Anyone following things of this sort closely will know that Vista's not the only OS upgrade Microsoft's had in the pipeline, with both Windows XP Embedded and Windows CE seeing significant upgrades released today. So as to not leave good ol' CE feeling left out of the "embedded" game, Microsoft's also seen fit to rename the venerable mobile OS to something more buzzword-compliant -- henceforth, it will be known only as Windows Embedded CE 6.0 (or WECE, we suppose). The folks at The Inquirer have the rundown on what you can expect from the upgrade, much of which seems to be in line with the preview from earlier this year, including a completely rewritten, shared source kernel, the platform builder integrated into Visual Studio for a single development environment, and ready-made templates and libraries for things like GPS systems, networked devices and set-top boxes. It also comes in quite a bit under Windows XP Embedded in price, with volume licenses starting at $3 for the core version and $15 if you want to go for the professional model.
It's still forwarding us back to the old-skool 8125's product page at the moment, but a tipster has managed to coax Cingular's
site into giving up the goods on the 8525 -- Buy Now link and all. We're guessing it has something to do with region or
Premier account status, we're not sure, but the point is that a select few are able to place their orders for Cingular's
first HSDPA smartphone as we speak. Breaking out the wallet might be hard to justify for folks in 2G areas coming from an
8125, but if speed and power are top priorities, lick your chops as you read the full specs (highlights include a 400MHz
Samsung core, 2-megapixel cam, and that fabulous 3G radio) after the break.
Update: Judging from commenters' experiences, it's sounding like there's some buffoonery going on behind the scenes over at Cingular HQ -- the phone may not be shipping to anyone yet after all. In the meanwhile, enjoy the literature and imagery we've scooped, and we'll let you know what's going on as soon as we do.
Given that it's been six months since we last heard from NTP, we figured that the company had taken its $612 million, paid its hefty legal fees, and moved onto something more productive -- like sitting on a private Caribbean island drinking umbrella-laden cocktails all day. Unfortunately, we neglected to take into account NTP's limitless desire for suing other companies dry. So, still needing more money, NTP has filed a patent infringement suit against Palm in the US District Court for the Eastern District of Virginia, alleging in a press release that "Palm's products, services, systems and processes infringe NTP's patents." In a related matter, Scrooge McDuck is suing NTP for infringing his patent on a gold coin-filled swimming room.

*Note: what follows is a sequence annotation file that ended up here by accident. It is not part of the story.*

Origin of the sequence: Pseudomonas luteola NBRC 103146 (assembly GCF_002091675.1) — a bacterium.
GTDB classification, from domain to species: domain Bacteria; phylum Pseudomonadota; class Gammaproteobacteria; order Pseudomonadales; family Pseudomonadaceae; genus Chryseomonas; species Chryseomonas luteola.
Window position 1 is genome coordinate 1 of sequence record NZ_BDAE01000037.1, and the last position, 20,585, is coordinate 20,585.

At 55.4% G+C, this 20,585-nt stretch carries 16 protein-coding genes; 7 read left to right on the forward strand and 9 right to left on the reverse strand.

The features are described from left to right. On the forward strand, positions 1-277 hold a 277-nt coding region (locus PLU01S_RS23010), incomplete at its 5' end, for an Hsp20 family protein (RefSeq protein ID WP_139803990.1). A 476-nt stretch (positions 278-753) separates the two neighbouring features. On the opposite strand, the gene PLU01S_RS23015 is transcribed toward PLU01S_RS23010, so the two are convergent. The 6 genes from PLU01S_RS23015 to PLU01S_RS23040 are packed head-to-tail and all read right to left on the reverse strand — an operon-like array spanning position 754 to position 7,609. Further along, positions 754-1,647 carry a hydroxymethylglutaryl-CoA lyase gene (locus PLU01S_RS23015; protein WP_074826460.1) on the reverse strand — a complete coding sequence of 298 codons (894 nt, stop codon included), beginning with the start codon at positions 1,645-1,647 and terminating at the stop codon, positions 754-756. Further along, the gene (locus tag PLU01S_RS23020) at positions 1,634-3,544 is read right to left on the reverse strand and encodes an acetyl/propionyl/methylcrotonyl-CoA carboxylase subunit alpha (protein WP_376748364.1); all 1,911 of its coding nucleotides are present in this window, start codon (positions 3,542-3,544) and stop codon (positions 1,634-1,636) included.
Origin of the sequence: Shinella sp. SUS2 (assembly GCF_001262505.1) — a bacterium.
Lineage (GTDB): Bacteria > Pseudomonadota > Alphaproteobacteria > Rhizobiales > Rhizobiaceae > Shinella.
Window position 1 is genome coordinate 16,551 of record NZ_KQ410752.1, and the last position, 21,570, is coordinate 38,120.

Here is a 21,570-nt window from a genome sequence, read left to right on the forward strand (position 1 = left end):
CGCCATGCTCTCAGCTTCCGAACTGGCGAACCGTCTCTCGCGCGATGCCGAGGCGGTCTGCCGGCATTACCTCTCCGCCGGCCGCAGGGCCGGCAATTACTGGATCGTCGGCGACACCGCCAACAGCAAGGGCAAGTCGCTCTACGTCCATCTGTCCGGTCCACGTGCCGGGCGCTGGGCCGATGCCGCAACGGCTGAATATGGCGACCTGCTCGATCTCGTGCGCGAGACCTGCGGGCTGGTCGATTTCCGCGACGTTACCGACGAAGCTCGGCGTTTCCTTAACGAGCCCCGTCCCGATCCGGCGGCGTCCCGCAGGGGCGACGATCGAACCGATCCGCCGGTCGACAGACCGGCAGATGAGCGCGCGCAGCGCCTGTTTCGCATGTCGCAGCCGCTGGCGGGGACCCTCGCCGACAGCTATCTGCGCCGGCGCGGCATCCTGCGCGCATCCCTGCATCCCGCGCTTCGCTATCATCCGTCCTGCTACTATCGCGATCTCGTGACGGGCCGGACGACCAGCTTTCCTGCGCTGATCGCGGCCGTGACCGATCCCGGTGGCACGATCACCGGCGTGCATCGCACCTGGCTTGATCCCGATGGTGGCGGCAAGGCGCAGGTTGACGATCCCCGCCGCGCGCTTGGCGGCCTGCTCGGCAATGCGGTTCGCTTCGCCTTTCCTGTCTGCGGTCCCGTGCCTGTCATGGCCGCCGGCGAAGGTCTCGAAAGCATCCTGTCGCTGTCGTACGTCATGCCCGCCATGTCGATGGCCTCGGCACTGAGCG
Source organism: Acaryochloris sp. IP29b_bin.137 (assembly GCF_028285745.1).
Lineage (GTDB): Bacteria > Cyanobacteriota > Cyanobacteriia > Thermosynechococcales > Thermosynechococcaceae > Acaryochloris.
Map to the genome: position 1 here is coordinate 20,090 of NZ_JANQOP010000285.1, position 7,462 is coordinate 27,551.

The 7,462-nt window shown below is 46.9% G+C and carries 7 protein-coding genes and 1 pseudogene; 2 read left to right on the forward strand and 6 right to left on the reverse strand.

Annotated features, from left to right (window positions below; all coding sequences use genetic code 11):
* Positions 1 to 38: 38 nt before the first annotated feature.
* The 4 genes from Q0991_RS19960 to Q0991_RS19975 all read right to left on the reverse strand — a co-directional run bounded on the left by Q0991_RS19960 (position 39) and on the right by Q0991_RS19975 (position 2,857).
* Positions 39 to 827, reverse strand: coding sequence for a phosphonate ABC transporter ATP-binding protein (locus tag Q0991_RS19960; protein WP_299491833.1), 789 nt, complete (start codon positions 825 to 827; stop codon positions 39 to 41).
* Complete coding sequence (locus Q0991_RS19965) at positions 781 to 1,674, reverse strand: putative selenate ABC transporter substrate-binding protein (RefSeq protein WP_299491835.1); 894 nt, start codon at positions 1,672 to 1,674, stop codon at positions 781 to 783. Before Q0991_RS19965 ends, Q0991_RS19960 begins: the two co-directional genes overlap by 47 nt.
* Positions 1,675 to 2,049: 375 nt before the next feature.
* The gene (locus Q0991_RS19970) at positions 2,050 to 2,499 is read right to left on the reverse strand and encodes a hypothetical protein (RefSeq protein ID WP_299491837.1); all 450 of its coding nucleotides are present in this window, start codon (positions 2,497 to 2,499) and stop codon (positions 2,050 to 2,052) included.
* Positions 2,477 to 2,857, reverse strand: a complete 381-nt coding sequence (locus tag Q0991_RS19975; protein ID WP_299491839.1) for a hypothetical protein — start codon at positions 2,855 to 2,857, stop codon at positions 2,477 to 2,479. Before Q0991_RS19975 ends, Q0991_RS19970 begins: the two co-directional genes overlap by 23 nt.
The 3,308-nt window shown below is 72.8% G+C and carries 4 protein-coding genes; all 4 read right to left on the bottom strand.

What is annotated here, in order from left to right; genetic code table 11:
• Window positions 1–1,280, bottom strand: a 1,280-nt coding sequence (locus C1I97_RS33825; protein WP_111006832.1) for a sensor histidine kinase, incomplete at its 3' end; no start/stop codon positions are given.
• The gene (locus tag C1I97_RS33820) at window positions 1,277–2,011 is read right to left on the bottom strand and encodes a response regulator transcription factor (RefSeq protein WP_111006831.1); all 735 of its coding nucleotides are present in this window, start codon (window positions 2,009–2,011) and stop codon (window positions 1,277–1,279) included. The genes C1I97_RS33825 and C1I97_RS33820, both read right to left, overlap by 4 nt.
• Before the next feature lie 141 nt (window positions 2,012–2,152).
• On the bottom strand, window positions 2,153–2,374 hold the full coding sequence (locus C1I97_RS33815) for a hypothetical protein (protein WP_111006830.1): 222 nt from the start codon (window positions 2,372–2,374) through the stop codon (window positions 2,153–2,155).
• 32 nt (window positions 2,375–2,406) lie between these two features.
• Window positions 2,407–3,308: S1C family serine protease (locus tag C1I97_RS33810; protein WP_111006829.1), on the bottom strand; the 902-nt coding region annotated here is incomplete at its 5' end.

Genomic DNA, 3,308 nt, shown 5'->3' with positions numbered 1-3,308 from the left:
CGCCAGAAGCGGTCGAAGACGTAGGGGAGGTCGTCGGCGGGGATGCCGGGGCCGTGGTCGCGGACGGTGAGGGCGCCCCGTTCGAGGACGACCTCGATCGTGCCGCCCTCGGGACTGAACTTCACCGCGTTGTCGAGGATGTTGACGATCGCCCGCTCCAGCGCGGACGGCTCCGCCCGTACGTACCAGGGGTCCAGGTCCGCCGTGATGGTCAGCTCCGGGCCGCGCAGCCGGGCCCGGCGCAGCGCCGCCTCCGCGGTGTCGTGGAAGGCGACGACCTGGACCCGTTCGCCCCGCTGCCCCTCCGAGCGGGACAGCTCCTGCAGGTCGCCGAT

While there are plenty of all-in-one DAP/PMP/gaming units out in the Chinese market, the V191 takes it to another level
by tossing in phone functionality and a PSP-styled enclosure to boot. A very likely candidate for Keepin' it real fake,
this handheld device comes in a tad shorter than the tried and true PSP, and replaces the unmistakable "PSP" logo with "FUN."
While details on this dodgy unit are far and few between, it apparently accepts any SIM card for mobile use, sports a 1.3-megapixel camera, supports MP4 / MP3 playback, and even boasts a gaming function for a bit of 8-bit reminiscing while on the go. You can store your tunes, movies, and homebrew apps on the included 256MB microSD card, or toss in a larger one for those extra lengthy trips. Assuming you can find one, the V191 is reportedly going for a whopping HK$5400 ($695) overseas.
Japan has a new mini-PC in the works this time from the obscure Kohjisha company. Besting the specs of most UMPCs while
combining a 77-key keyboard, the SA1F00 might just be what the aspiring UMPC fan boy has been waiting for. Ok it's not a
true UMPC, but this ultra-portable Windows XP device features AMD's 500MHz Geode LX800 CPU, a 7-inch 800x480
touch-sensitive (?) display, up to 1GB of memory and 80GB of disk, 802.11b/g WiFi, Bluetooth 2.0+EDR, 3-in-1 memory card
and CF card slots, and respectable 5-hour battery with a 2.2-hour full recharge or 1.5-hours for 85% juice. Oh, and it
measures just 218 x 163 x 25.4-mm / 8.6 x 6.4 x 1-inches while tipping the scales at 960-grams / 2.1-pounds. And get this,
it all starts at a mere ¥89,000 (about $754) with a 40GB disk on up to ¥109,800 (about $930) for 80GB of disk and MS Office
pre-installed. Compare that to the $1,178 Raon Vega, $2,000 Vaio UX290P, or $800 ASUS R2H and you'll understand the fuss.
Here at Engadget, we know the terrible ordeal of holiday shopping you're about to face, and we only want to help through this trying time. That's why we've produced this handy guide to pretty pink PSPs, 'cause every little decision counts. So, here's the breakdown: if your sister/girlfriend/mom is skanky (and/or a Sunday Night Football fan), then buy her the P!nk Limited Edition PSP. If your sister/girlfriend/mom is not skanky, buy her the Pink PSP, and toss in Locoroco for good measure -- she deserves it. Don't thank us, we're just glad to help.